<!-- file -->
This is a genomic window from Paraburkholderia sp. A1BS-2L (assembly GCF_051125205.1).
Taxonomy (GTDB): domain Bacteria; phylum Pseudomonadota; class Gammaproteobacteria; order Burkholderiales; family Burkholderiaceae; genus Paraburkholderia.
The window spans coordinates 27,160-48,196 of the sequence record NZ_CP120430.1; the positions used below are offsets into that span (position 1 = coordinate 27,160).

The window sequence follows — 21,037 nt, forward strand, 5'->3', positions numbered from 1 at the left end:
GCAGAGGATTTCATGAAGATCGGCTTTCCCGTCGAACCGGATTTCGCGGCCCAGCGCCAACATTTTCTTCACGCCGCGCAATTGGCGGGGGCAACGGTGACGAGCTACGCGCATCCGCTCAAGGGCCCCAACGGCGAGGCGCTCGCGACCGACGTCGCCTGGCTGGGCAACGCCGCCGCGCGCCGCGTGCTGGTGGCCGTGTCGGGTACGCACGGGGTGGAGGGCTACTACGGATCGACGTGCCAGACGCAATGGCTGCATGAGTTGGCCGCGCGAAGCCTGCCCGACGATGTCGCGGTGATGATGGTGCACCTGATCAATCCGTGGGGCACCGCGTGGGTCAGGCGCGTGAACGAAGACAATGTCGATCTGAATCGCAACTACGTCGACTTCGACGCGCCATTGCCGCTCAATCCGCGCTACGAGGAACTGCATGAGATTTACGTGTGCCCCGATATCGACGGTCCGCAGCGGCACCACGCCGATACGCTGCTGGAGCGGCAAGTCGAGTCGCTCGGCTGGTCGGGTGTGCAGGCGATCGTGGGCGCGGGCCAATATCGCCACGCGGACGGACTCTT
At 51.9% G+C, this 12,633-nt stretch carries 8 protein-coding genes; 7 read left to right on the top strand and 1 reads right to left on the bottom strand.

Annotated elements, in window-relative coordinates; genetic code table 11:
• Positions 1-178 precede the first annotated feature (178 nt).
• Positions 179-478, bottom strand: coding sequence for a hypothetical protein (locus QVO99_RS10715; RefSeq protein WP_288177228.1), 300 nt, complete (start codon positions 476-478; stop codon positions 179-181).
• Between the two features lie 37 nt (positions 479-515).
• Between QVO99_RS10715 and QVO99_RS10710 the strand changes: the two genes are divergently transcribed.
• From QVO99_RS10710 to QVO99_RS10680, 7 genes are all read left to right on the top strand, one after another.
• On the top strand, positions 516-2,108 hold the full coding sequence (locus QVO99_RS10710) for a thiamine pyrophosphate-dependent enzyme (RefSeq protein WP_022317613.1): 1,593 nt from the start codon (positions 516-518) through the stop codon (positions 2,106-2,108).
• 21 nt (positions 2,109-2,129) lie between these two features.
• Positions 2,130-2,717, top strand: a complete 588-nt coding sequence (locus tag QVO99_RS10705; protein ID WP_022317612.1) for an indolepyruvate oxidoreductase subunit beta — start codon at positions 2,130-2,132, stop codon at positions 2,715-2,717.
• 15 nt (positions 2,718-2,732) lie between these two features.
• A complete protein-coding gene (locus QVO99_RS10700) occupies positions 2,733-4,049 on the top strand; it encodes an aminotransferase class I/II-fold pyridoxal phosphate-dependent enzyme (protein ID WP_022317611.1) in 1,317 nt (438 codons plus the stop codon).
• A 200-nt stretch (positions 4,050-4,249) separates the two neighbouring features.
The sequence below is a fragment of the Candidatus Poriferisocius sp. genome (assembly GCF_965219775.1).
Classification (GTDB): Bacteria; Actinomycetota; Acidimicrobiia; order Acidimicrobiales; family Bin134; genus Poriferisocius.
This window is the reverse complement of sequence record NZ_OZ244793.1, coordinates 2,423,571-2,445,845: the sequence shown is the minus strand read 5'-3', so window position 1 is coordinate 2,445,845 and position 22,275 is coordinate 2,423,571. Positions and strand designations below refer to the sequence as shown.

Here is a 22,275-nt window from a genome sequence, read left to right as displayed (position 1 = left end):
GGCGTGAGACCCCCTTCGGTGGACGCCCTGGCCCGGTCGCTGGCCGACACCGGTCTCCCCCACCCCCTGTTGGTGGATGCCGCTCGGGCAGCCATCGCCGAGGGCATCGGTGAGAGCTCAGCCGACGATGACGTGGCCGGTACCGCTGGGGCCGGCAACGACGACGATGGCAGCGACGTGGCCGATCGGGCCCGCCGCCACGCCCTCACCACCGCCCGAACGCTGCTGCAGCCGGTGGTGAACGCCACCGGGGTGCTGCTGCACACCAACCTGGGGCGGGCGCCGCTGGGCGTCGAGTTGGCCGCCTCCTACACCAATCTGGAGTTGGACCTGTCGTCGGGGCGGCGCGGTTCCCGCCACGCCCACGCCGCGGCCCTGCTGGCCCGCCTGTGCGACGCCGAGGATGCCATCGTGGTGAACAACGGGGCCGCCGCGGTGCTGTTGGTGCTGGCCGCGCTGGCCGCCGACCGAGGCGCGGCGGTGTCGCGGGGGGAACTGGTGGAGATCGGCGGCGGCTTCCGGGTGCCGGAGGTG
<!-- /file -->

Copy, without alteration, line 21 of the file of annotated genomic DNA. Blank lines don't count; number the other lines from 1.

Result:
This window is the reverse complement of sequence record NZ_OZ244793.1, coordinates 2,423,571-2,445,845: the sequence shown is the minus strand read 5'-3', so window position 1 is coordinate 2,445,845 and position 22,275 is coordinate 2,423,571. Positions and strand designations below refer to the sequence as shown.